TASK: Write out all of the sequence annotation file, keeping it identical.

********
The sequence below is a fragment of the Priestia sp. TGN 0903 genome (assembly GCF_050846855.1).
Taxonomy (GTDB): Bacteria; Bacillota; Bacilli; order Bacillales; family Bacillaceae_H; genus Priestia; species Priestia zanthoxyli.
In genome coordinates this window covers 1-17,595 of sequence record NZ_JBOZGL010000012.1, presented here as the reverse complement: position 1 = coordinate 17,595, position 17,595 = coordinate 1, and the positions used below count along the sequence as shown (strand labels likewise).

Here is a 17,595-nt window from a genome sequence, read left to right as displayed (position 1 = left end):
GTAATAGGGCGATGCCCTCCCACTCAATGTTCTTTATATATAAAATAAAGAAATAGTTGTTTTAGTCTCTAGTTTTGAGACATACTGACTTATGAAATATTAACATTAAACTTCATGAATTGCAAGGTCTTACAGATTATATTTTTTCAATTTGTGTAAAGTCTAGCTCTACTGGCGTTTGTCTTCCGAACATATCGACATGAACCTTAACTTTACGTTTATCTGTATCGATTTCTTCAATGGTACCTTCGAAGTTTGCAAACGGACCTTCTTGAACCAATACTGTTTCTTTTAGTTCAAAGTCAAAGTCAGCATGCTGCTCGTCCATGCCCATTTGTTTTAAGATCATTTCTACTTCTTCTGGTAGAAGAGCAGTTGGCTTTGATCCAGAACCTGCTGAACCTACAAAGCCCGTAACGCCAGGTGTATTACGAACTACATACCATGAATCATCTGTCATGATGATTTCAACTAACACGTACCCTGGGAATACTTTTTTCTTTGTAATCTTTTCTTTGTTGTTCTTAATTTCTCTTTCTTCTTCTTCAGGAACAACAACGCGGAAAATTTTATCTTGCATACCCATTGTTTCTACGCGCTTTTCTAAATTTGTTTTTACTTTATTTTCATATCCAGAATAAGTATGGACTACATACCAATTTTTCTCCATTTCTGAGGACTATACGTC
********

The sequence below is a fragment of the Priestia sp. TGN 0903 genome (assembly GCF_050846855.1).
Taxonomy (GTDB): Bacteria; Bacillota; Bacilli; order Bacillales; family Bacillaceae_H; genus Priestia; species Priestia zanthoxyli.
In genome coordinates this window covers 1-17,595 of sequence record NZ_JBOZGL010000012.1, presented here as the reverse complement: position 1 = coordinate 17,595, position 17,595 = coordinate 1, and the positions used below count along the sequence as shown (strand labels likewise).

Here is a 17,595-nt window from a genome sequence, read left to right as displayed (position 1 = left end):
GTAATAGGGCGATGCCCTCCCACTCAATGTTCTTTATATATAAAATAAAGAAATAGTTGTTTTAGTCTCTAGTTTTGAGACATACTGACTTATGAAATATTAACATTAAACTTCATGAATTGCAAGGTCTTACAGATTATATTTTTTCAATTTGTGTAAAGTCTAGCTCTACTGGCGTTTGTCTTCCGAACATATCGACATGAACCTTAACTTTACGTTTATCTGTATCGATTTCTTCAATGGTACCTTCGAAGTTTGCAAACGGACCTTCTTGAACCAATACTGTTTCTTTTAGTTCAAAGTCAAAGTCAGCATGCTGCTCGTCCATGCCCATTTGTTTTAAGATCATTTCTACTTCTTCTGGTAGAAGAGCAGTTGGCTTTGATCCAGAACCTGCTGAACCTACAAAGCCCGTAACGCCAGGTGTATTACGAACTACATACCATGAATCATCTGTCATGATGATTTCAACTAACACGTACCCTGGGAATACTTTTTTCTTTGTAATCTTTTCTTTGTTGTTCTTAATTTCTCTTTCTTCTTCTTCAGGAACAACAACGCGGAAAATTTTATCTTGCATACCCATTGTTTCTACGCGCTTTTCTAAATTTGTTTTTACTTTATTTTCATATCCAGAATAAGTATGGACTACATACCAATTTTTCTCCATTTCTGAGGACTATACGTC